A colony of woolly aphids. Credit: Courtesy of Griffin Dill

This is one Maine bug with some serious moves. But you won’t find the boogie-woogie aphids getting down at a local club.

These members of the insect family aphididae would rather spend time feeding on alder trees, beech trees or apple trees where their group movements look like a synchronized dance routine.

Also known as dancing aphids, wooly aphids or beech blight aphids, when a colony of these pests are disturbed, they lift their fuzzy hind ends high into the air and sway back and forth in unison as a warning. They aren’t harmful to humans, but when they feed on apple tree seedlings they can interfere with the tree’s growth.

“This time of year the ones that feed on alder trees are the ones you’re seeing,” according to Jim Dill, pest management specialist at the University of Maine Cooperative Extension. “You see these little fuzzy things floating by you and if you go to grab it thinking it’s a piece of dandelion fluff, all of a sudden you see a little aphid.”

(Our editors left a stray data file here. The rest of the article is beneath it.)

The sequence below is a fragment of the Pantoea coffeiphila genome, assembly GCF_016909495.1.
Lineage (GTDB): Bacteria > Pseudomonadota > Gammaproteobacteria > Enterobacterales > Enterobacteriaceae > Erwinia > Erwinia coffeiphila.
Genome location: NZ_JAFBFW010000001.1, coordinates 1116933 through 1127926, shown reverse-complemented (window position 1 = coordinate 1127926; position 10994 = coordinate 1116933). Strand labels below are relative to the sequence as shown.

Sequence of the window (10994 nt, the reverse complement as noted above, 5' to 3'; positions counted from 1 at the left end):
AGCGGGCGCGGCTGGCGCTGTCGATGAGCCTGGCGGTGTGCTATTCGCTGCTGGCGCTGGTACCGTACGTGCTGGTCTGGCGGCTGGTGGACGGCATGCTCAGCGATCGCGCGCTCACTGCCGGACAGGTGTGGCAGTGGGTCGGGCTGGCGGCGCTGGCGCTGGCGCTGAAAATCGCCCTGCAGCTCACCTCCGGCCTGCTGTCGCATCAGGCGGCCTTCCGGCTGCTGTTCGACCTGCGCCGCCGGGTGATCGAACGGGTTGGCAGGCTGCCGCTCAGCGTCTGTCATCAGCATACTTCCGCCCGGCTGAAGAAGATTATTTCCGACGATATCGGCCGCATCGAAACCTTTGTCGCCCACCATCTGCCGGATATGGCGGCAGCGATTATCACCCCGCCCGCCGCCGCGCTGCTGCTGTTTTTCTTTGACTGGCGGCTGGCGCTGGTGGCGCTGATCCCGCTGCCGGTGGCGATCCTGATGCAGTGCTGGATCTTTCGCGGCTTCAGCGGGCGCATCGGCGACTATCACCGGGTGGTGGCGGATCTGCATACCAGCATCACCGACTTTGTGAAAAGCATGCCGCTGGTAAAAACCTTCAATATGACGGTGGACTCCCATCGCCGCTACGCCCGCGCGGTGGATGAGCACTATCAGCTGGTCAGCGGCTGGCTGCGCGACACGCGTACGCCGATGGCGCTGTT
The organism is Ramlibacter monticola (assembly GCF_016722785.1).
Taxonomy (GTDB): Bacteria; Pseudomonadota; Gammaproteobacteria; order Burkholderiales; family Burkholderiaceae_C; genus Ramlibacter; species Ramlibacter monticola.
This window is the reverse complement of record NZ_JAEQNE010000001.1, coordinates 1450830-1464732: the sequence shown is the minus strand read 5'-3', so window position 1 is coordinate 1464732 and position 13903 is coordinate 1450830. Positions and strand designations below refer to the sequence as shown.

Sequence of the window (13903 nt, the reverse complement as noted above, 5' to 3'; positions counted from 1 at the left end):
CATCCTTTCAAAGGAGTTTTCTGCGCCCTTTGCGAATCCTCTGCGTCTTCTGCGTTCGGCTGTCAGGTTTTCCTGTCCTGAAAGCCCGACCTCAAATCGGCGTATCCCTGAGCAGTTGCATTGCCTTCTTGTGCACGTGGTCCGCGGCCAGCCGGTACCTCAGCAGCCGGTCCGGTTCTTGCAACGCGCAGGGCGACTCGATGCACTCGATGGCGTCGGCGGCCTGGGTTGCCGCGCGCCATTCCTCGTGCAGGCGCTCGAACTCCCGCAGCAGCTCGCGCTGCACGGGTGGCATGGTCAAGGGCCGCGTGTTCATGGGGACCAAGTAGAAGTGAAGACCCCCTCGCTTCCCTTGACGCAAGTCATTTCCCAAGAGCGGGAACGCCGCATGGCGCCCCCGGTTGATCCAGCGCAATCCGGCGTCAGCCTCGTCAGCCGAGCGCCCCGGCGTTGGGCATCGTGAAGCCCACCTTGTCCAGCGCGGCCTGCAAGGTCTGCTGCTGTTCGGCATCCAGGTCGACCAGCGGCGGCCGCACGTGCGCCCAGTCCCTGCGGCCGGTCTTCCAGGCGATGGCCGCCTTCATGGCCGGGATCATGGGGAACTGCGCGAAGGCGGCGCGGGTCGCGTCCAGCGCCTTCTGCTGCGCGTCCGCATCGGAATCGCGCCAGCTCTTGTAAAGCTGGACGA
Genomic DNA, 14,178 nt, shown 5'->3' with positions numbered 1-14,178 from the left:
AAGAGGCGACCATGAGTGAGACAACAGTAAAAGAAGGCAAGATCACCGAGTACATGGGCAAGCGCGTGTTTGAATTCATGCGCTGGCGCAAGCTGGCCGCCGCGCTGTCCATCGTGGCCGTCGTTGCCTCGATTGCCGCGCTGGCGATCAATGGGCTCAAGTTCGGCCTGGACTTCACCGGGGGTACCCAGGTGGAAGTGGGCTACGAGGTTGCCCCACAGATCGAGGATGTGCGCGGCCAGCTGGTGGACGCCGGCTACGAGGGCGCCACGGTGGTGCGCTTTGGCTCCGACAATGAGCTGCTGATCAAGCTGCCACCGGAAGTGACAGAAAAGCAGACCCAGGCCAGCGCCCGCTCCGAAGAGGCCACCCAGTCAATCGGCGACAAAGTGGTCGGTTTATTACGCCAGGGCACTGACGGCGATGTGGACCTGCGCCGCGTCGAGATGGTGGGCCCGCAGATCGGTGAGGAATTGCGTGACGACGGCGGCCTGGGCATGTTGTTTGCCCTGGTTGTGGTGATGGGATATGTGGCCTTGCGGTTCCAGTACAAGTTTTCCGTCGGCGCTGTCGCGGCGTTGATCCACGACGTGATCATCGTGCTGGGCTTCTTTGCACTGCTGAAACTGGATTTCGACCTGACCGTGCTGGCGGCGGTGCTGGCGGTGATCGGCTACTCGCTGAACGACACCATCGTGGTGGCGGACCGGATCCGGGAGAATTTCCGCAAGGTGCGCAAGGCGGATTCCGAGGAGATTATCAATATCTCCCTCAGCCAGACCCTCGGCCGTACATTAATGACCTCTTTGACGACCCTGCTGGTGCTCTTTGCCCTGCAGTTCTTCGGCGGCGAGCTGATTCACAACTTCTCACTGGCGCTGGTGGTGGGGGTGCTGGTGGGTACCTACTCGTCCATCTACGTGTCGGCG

The bug’s woolly or fuzzy appearance is because it’s covered with long white and waxy filaments.

“Like any aphid, they are pests — to a point,” Dill said. “It depends on what they are feeding on because most people think alders are pests, so it’s sort of a pest feeding on a pest.”

Beech aphids produce something called honeydew — the waste product of the sap they eat. They excrete it on beech tree trunks, branches and leaves where it attracts sooty-mold fungi. When enough aphids are on a tree, they produce so much honeydew that those molds become very thick and tar-like.

While it looks unsightly, beech blight does not damage the tree itself.

It’s a bit more serious when the aphids feed on apple tree seedlings. They cause twigs to wither and interfere with the tree’s growth.

There are other insects that prey on dancing aphids, and some will use the bugs’ behavior and appearance to their advantage, according to Dill, making them unwelcome guests at an aphid dance party.

“Those predators actually cover themselves with some of the ‘wool’ to mingle with the aphids,” Dill said. “They cover themselves with it and then sit right there with them and help themselves to a meal of aphids.”

Julia Bayly

Julia Bayly is a reporter at the Bangor Daily News with a regular bi-weekly column. Julia has been a freelance travel writer/photographer since 2000.